The Department of Transportation's Federal Motor Carrier Safety Administration requires freight carriers or their agents to prepare a written bill of lading for every shipment transported. As a legal document, the bill of lading specifies the details of a shipment and provides a written inventory and value of the items being shipped. It gives the freight carrier temporary title to the goods, and it functions as the shipping contract between shipper and carrier. The FMCSA requires that the bill of lading contain certain terms, conditions and information.
The parties' contact information must be included on the bill of lading. The name and address of the motor carrier issuing the bill of lading and any other carriers who are transporting the shipment must be included, as well as the name, address and telephone number of an office where the shipper can contact the carrier or an agent representing the carrier.
Payments and Proof of Insurance
The bill of lading must specify the form of payment along with terms and conditions the carrier will accept at delivery. If the carrier is collecting payment upon delivery, the bill of lading must include both the maximum amount the carrier will charge to deliver the shipment and the contact information for the payee whom the carrier can communicate with about the charges. The FMCSA also specifies alternate provisions about pickup and delivery dates for guaranteed and non-guaranteed service. All bills of lading must include the actual date of pickup of the goods, a statement of the declared value of the shipment and details about insurance coverage for it.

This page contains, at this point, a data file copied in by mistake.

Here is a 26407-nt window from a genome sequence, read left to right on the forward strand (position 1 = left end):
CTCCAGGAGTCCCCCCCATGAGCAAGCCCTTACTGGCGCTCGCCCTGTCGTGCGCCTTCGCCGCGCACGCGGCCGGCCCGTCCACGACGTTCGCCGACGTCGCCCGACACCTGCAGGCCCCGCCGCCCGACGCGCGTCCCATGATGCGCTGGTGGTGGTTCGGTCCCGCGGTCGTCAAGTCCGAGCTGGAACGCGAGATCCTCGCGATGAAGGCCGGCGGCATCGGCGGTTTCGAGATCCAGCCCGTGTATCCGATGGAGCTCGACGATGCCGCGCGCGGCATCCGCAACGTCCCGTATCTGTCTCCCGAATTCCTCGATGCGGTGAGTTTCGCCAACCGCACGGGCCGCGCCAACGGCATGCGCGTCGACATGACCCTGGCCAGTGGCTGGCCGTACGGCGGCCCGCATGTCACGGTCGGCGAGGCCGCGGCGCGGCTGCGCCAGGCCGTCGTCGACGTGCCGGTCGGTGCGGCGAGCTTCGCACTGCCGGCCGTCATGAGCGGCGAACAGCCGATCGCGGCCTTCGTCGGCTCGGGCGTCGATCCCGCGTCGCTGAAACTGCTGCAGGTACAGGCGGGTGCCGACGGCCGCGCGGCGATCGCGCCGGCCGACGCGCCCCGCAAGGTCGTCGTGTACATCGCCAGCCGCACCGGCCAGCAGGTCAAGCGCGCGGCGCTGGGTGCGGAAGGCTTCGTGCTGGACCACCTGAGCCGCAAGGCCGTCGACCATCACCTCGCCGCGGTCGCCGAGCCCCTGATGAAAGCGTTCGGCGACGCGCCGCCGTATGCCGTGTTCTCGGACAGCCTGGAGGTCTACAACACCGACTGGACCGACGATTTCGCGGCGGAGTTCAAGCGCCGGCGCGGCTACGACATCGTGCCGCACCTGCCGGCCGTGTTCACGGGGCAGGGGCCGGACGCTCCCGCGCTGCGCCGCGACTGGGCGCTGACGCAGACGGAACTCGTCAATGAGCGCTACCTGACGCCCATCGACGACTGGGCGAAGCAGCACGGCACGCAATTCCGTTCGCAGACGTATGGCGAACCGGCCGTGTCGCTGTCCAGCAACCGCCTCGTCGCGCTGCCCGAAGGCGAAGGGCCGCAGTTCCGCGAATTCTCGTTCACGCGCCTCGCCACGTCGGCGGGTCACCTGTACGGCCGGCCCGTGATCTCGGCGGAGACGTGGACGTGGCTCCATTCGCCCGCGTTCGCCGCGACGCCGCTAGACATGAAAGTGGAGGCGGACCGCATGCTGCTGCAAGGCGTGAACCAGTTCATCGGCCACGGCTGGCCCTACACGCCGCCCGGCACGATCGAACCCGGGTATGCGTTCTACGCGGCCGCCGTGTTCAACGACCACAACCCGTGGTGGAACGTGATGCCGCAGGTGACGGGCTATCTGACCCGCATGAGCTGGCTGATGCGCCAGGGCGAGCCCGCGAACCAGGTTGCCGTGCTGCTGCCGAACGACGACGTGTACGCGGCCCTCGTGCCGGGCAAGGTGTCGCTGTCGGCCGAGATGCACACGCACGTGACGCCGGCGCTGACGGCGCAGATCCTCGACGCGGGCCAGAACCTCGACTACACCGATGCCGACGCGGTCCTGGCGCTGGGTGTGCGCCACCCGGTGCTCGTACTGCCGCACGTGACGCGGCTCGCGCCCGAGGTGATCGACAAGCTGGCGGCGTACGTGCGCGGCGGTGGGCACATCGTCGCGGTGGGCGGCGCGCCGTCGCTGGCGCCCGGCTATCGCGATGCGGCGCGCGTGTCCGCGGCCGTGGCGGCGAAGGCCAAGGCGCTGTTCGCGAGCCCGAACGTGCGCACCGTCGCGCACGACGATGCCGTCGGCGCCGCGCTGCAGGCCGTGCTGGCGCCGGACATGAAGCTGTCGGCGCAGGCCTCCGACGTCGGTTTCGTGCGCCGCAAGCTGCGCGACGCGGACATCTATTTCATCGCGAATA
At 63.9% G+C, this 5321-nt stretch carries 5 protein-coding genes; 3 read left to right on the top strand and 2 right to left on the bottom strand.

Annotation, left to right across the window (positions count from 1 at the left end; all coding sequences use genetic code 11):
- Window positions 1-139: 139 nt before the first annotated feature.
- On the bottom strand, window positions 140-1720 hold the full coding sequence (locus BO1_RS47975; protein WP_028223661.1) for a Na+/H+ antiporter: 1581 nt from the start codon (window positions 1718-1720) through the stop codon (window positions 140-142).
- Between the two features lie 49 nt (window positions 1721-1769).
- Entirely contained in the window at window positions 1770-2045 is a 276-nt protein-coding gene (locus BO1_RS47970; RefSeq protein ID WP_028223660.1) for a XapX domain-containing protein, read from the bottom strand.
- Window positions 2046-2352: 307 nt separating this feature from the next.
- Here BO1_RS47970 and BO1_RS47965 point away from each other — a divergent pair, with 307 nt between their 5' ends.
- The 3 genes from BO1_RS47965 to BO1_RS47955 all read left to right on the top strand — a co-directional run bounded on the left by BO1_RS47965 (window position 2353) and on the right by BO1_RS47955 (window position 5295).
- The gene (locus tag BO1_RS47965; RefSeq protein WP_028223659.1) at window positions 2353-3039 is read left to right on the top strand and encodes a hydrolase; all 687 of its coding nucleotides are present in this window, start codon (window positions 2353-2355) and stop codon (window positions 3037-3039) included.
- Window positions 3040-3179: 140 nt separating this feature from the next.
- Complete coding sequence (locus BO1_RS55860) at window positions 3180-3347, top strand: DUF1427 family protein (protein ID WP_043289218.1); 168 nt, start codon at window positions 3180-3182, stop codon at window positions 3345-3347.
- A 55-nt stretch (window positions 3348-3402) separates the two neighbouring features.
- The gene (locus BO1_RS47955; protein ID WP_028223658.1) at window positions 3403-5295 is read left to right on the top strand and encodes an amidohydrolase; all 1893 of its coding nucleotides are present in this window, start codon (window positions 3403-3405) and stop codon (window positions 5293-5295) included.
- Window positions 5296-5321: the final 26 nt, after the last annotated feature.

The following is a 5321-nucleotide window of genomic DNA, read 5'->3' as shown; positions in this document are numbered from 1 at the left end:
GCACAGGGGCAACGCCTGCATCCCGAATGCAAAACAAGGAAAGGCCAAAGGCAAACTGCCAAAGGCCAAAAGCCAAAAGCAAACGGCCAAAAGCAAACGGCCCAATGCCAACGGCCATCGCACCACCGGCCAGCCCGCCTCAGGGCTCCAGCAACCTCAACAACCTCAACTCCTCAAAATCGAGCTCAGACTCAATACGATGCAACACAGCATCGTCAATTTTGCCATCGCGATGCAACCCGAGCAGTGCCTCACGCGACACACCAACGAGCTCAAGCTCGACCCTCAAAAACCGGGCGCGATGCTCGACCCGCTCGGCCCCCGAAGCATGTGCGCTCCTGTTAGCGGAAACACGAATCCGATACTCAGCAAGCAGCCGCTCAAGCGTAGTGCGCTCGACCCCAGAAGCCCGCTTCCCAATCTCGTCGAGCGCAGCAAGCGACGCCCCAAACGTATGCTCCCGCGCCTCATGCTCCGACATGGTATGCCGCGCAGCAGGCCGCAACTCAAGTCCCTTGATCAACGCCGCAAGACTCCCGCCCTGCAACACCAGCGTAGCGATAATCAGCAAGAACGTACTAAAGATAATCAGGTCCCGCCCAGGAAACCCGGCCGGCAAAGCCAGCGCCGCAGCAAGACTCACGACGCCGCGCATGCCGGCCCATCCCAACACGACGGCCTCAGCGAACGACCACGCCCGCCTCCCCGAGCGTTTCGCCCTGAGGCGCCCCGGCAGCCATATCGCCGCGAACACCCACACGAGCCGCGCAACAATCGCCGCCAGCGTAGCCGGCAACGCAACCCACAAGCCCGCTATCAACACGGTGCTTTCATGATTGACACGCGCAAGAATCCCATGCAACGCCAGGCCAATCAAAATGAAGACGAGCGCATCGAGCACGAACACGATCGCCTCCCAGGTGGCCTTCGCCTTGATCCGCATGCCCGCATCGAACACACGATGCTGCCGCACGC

Estimates and Inventory
Three items must be attached to the bill of lading, unless the attachments are provided elsewhere. First, a binding or non-binding estimate of the cost the carrier is charging to ship the goods; second, the service order and third, a written, detailed inventory of the goods.
The bill of lading is an active record that must remain with the shipment. Until the carrier delivers the shipment to the consignee, the bill of lading should remain in the possession of the driver responsible for the shipment. After delivery, the carrier must retain bills of lading for at least one year after their creation date.
Marilyn Lindblad practices law on the west coast of the United States. She has been a freelance writer since 2007. Her work has appeared on various websites. Lindblad received her Juris Doctor from Lewis and Clark Law School.